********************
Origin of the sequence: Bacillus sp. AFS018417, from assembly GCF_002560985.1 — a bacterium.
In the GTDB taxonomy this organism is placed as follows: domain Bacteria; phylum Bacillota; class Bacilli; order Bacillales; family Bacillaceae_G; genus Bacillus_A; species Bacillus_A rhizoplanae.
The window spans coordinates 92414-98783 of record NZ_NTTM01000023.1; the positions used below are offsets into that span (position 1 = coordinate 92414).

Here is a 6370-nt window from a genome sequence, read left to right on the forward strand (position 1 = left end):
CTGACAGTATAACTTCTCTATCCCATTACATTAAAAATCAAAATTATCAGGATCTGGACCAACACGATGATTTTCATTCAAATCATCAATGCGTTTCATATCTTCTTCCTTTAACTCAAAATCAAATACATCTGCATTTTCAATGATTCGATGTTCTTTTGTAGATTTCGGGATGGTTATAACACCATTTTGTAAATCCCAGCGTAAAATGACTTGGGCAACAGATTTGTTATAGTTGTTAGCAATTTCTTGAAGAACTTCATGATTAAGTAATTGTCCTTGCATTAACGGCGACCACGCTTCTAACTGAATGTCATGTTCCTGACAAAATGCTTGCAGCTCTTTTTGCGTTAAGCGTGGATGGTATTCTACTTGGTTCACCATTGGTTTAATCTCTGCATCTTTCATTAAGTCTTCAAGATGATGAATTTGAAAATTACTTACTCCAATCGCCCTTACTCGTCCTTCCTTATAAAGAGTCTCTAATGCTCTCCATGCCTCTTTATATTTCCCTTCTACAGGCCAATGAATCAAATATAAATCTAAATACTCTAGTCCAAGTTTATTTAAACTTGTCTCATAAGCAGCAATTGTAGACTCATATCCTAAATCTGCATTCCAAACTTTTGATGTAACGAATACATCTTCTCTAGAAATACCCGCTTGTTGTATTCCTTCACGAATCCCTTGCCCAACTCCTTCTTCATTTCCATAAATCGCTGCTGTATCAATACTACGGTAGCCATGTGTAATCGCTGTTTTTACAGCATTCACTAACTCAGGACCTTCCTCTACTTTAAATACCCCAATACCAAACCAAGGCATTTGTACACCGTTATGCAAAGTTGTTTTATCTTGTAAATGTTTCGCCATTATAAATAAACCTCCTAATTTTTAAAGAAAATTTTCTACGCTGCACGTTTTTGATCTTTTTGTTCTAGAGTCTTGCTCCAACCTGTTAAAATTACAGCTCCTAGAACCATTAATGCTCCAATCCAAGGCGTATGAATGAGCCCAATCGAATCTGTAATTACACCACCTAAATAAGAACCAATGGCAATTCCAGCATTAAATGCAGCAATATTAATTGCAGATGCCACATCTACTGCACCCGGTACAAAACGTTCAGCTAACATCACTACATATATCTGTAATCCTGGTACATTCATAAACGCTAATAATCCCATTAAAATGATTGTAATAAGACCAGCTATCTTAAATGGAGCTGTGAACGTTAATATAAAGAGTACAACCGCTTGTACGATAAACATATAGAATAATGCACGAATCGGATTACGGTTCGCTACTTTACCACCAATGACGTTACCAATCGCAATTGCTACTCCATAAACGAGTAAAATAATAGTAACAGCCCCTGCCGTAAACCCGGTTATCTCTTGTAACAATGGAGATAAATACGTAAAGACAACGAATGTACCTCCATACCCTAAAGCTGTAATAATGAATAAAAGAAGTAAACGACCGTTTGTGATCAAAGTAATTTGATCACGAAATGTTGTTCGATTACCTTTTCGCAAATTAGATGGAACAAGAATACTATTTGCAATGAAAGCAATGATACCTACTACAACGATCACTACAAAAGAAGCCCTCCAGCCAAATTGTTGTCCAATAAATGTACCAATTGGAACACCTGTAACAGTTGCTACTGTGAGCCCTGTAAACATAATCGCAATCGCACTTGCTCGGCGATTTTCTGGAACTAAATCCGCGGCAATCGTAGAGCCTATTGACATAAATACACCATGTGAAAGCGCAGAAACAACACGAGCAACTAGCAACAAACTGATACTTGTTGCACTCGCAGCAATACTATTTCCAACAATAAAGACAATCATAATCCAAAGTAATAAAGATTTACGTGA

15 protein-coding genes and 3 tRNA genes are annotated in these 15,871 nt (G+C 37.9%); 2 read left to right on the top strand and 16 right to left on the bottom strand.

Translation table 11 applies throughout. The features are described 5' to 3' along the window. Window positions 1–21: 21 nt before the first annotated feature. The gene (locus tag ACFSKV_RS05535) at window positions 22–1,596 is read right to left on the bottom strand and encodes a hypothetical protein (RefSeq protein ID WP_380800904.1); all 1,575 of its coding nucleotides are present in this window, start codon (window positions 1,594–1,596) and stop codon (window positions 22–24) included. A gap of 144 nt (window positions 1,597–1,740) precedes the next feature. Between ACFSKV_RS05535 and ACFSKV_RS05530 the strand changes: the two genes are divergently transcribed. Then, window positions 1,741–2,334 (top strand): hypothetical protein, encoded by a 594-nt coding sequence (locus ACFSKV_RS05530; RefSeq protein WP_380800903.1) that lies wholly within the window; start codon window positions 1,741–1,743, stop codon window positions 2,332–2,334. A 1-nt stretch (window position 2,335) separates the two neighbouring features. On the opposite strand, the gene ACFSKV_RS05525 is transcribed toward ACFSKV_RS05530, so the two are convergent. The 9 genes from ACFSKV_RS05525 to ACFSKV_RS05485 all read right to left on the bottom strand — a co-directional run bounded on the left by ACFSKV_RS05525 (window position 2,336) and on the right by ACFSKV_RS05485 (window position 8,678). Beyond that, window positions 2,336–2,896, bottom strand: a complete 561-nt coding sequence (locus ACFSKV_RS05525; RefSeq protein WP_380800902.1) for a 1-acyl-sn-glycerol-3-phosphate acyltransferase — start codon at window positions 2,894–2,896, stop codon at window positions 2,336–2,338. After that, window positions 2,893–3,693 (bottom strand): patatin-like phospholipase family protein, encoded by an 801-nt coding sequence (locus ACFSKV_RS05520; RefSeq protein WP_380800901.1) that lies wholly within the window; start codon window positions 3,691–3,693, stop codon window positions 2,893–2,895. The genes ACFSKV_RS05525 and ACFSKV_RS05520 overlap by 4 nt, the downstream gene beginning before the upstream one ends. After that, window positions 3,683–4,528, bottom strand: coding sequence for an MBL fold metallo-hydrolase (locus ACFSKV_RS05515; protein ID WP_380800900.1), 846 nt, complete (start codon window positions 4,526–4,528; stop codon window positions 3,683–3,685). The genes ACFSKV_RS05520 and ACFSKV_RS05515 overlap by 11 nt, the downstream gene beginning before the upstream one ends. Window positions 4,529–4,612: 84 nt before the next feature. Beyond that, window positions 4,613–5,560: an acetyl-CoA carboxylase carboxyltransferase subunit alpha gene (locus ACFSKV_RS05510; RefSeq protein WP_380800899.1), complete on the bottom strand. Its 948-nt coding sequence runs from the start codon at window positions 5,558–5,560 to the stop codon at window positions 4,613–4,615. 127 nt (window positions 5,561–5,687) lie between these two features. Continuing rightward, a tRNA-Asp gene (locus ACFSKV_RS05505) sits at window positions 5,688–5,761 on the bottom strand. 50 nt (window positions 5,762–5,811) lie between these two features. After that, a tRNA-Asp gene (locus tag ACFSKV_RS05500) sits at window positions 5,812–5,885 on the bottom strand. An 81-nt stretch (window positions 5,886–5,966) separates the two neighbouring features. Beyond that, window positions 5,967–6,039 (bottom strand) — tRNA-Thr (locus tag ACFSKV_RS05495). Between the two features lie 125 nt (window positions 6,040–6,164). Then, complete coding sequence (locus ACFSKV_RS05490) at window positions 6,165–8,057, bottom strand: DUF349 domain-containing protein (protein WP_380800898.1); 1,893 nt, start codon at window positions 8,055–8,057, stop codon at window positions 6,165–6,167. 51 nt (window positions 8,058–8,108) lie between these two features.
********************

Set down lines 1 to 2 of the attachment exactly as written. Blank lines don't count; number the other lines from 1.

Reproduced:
Origin of the sequence: Bacillus sp. AFS018417, from assembly GCF_002560985.1 — a bacterium.
In the GTDB taxonomy this organism is placed as follows: domain Bacteria; phylum Bacillota; class Bacilli; order Bacillales; family Bacillaceae_G; genus Bacillus_A; species Bacillus_A rhizoplanae.